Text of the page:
You don’t have to choose one or the other:

You can work with an editor

who preserves your author voice

WHILE keeping the best interests of your readers at heart—

and who specializes in all things kidlit.

You know that good editors are hard to find, and you’ve been searching online for a while. You click and scroll through page after page as you wonder, “Is this the right editor for me and my book?”

Look no further. This is where I come in.

I’m Jennifer, and I work with authors of picture books, chapter books, and middle grade novels. I help authors like you feel more confident and encouraged about their writing as they pursue self-publishing or begin to query agents.

I hired Jennifer to proofread my first middle-grade fantasy book after it had been line edited. I wish I'd met her first though, as there were a few recurring mistakes that were made by my line editor. After I went over the line edit, I sent her my manuscript and mentioned those mistakes because I wasn't sure if I'd corrected them all. Unfortunately, I missed a bunch too, but she didn't and caught a few more things. Not only does she have an eye of an eagle, she went above and beyond just a proofread. She gave me suggestions on spots that were questionable that I ended up changing and directed me to various resources to strengthen my message in my book. For edits on my future books, I will just contact her!

Work with a kidlit editor with an eye for details, the heart of a teacher, 

and the enthusiasm and anxiety of a fellow writer

Before I was a kidlit editor, I was a teacher. For more than a decade, I taught children from a variety of backgrounds and English language levels. I was an advocate for appropriate literacy instruction and read-alouds. Each year, my class counted how many books we read, and each year, that class wanted to beat the previous year’s total. We read a mix of picture books and chapter books, and there was nothing quite so satisfying as hearing that groan from my kids when we came to the (cliffhanger) end of the chapter. It meant they wanted to hear more. They were engaged in the story and needed to know what happened next—right.now.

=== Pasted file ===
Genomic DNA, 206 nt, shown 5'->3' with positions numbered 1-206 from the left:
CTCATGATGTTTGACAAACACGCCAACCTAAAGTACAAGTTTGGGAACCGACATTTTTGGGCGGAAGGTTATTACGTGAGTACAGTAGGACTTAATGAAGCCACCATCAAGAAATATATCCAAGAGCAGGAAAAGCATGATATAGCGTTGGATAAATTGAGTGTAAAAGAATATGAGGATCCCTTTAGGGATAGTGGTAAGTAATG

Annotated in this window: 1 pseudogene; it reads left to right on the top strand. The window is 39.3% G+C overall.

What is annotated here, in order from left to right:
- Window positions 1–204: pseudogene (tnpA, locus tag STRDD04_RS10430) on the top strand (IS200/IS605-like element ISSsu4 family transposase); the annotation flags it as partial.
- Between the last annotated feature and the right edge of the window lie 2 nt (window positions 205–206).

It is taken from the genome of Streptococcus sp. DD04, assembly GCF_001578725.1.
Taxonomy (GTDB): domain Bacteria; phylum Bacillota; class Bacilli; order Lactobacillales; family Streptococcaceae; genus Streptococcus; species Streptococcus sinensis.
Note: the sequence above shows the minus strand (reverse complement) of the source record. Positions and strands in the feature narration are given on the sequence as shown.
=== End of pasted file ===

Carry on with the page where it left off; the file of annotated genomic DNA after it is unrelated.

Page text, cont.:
I didn’t just teach my kids how to read. I taught them to love reading. To love stories. To always want to know what happened next.

Before I was a teacher, I was a reader. I jumped to chapter books by first grade and only discovered/remembered most picture books as a teacher. I stayed in chapter books (labeled “Intermediate” in Waldenbooks back in the day) for longer than I should have because of a lack of recommendations and access to books that we would now call middle grade.

Not only was I reading, I was noticing mistakes here and there too. The one that still sticks with me was reading one of my (many) Baby-Sitters Club books and reading a piece of dialogue that Mary Anne’s mother said. Except she had been dead for years, and this wasn’t a ghost story. For a long time, I thought about writing a letter to “the company” aka Scholastic, the publisher, to let them know because this error bothered me so much. (I eventually put the Baby-Sitters Club and other series like it away as I grew older—but guess what my Honors thesis was about in college?)

Besides teaching, I also worked for an educational publisher for two years while I earned my master’s degree. After leaving the classroom, I studied and earned a copyediting certificate and finally joined SCBWI after contemplating joining for a long time.

Today, I have combined all of these experiences and interests into a business that focuses on kidlit—and maybe, just maybe, will inspire some groans in the classroom.

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